Carefully setting up the car makes a big difference, and a small-block engine package is great to work with due to the Stock class tire limitations. We have converted the car to create a '76 Dart Sport with the help of Darren's Custom and Restoration in Green Cove Springs, Florida, to give me the advantage of a functional hoodscoop. These changes worked well enough to again get me to Second in the Division 2 HSC standings and another Third-Place showing in the nation-wide Summit series.
So, for me, going to the Crate Motor classes has been very gratifying, and I couldn't have been this successful without the help of my friends and quality parts and services from several companies. As for how this stuff fits together, well, I'd tell you more about how I did, but then I'd have to kill you. Maybe after we win the World Championship.
Myron's 12 Tips to know before coming to the track
1) The Event Schedule-duh! It has been known to change before an event and from track to track.
2) Track location and, if possible, the track layout and track radio station channel. Many have Web sites and e-mail addresses for info, and nobody likes being lost in the country 400 miles from home.
3) Location of motel if staying at one. Try for the closest proximity to the track and ask around the pits to avoid "dumps." The sanctioning body will normally have a list of locations, but call ahead, because these will fill up fast.
4) Fuel prices in states you are traveling through and locations of gas stations, if possible. Sometimes, the prices vary enough that it would be worthwhile to plan stops accordingly, and towing makes fuel economy important.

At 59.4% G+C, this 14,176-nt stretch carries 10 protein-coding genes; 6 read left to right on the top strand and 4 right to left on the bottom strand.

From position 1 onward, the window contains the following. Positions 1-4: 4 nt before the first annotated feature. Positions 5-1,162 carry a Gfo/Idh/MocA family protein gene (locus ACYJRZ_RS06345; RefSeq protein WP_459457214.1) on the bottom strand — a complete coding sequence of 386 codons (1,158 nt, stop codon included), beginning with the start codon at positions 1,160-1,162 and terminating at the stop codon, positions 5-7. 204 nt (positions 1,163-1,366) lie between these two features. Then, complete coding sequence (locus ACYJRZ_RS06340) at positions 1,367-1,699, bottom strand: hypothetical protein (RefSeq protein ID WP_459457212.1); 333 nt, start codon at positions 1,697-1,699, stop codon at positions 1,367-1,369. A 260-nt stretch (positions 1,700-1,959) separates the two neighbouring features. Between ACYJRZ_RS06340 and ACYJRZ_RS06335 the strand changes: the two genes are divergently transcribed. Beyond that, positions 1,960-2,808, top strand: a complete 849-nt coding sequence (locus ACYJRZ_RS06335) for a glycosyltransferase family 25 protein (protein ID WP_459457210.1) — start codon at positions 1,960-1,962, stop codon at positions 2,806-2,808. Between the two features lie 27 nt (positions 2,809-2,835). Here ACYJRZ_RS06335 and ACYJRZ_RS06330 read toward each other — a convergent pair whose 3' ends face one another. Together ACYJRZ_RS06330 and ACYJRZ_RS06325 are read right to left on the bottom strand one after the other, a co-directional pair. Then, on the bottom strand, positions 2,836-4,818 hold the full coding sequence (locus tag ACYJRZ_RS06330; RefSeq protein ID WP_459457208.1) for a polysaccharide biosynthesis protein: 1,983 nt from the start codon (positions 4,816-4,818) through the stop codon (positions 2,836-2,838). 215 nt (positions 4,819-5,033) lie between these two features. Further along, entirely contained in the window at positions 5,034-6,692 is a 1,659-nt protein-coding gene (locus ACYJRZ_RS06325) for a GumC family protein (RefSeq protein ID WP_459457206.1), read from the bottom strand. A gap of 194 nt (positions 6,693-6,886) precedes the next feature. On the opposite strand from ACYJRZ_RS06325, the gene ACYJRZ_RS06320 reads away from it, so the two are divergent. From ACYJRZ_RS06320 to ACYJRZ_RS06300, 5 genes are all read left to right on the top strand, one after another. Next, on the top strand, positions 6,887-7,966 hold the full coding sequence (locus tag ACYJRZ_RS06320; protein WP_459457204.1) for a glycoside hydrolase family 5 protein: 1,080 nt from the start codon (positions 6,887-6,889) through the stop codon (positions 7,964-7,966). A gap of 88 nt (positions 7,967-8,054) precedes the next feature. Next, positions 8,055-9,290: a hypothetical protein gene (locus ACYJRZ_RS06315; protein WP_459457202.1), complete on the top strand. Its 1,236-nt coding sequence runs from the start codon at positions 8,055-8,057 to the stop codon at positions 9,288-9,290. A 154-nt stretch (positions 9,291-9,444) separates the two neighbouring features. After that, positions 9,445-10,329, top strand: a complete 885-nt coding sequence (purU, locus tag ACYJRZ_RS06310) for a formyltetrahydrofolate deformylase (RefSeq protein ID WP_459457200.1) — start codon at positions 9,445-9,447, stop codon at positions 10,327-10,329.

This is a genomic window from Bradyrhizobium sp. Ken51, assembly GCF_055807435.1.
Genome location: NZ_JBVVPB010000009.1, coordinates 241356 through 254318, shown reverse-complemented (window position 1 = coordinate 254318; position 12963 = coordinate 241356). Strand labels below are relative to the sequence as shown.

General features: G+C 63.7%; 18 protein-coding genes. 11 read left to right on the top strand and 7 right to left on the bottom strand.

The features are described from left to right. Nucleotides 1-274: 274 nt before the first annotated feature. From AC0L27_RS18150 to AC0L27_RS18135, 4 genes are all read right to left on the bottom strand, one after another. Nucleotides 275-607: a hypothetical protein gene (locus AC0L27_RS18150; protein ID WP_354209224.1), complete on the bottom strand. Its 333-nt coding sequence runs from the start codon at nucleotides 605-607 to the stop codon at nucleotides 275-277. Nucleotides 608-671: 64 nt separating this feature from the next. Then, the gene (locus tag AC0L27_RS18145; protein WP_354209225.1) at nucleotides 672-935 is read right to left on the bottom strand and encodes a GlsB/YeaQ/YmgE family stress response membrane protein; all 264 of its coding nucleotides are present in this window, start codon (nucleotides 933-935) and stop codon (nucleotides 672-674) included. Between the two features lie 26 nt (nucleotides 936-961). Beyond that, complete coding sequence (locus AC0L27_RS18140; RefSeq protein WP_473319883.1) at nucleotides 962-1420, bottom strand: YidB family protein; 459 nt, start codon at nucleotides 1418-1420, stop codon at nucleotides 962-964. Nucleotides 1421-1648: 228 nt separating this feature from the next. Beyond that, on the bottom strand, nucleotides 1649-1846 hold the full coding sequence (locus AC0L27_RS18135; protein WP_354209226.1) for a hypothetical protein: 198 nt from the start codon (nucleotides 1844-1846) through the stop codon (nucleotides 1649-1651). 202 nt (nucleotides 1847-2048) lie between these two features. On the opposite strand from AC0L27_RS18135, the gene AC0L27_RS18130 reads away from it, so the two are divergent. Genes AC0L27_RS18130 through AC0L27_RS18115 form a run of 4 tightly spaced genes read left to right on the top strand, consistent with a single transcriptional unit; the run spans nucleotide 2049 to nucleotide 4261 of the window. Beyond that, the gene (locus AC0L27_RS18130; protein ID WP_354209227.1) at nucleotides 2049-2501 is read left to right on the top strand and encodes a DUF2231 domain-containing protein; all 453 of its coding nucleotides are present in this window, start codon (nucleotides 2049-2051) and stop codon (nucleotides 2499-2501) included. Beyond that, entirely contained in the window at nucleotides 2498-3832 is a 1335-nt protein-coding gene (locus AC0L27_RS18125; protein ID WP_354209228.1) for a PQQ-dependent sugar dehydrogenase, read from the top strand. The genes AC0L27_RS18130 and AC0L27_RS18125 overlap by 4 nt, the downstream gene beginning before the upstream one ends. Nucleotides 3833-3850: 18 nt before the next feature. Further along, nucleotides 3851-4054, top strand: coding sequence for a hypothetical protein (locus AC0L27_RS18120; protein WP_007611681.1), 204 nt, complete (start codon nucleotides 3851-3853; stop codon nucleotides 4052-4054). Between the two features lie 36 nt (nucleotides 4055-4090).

5) Time zone you will be racing in. Adjust accordingly so you are not the proverbial day late and/or dollar short.
6) Weather forecast just to be prepared mentally. If it's not raining on that quarter-mile, it's not raining. (Forecasts and radar can be tricky, but if one is in a tight points battle, going and getting rained out may be better than not going and finding out they raced!)
7) Closest retail locations for vehicle parts, restaurants, and/or grocery stores. Computer research can be helpful here, and it beats driving around in the truck looking for it.
8) Travel options if race is delayed one day or postponed (i.e.: Can you take one more day off? Is there a place to leave the car if you have to return in one or two weeks? Is flying a feasible alternative to driving back and forth?). Not a pleasant subject, but it's best to have a plan in advance.
9) Current class info for the index, which class the car falls into, and other rules. Rules and horsepower factors change, so keep up with the latest info through Drag Review magazine or ihra.com.
10) Sanction membership and entry info. Know when your NHRA/IHRA membership expires (this is required to race in class and noted on your tech card), and be aware of the cost associated with the class you plan to run. Unlike NHRA, IHRA does not require pre-entry to national or divisional events.
11) Car/engine legality. Don't tow out for nothing but trouble; make sure your car is legal. Blaming an obvious infraction such as engine spec, safety item, or car weight on your engine builder, helper, and so on doesn't work. Make sure THEY are doing their job. If you have any questions, call a tech official. Fixing something at the track isn't always possible. Also, carry extra LEGALLY INSTALLABLE (bolt-down or boxed) ballasts to compensate for possible scale discrepancies.
12) Contingency decals. If you want to get the money when you go racing, make sure you have, or can get, the rest of the applicable contingency decals at the track. The tech trailer does not always have them all, so get with your product manufacturers to ensure you have the proper ones on your car. Putting on any decals after the first round of eliminations is a BIG no-no and can cost you ALL eligible contingency payouts for the event!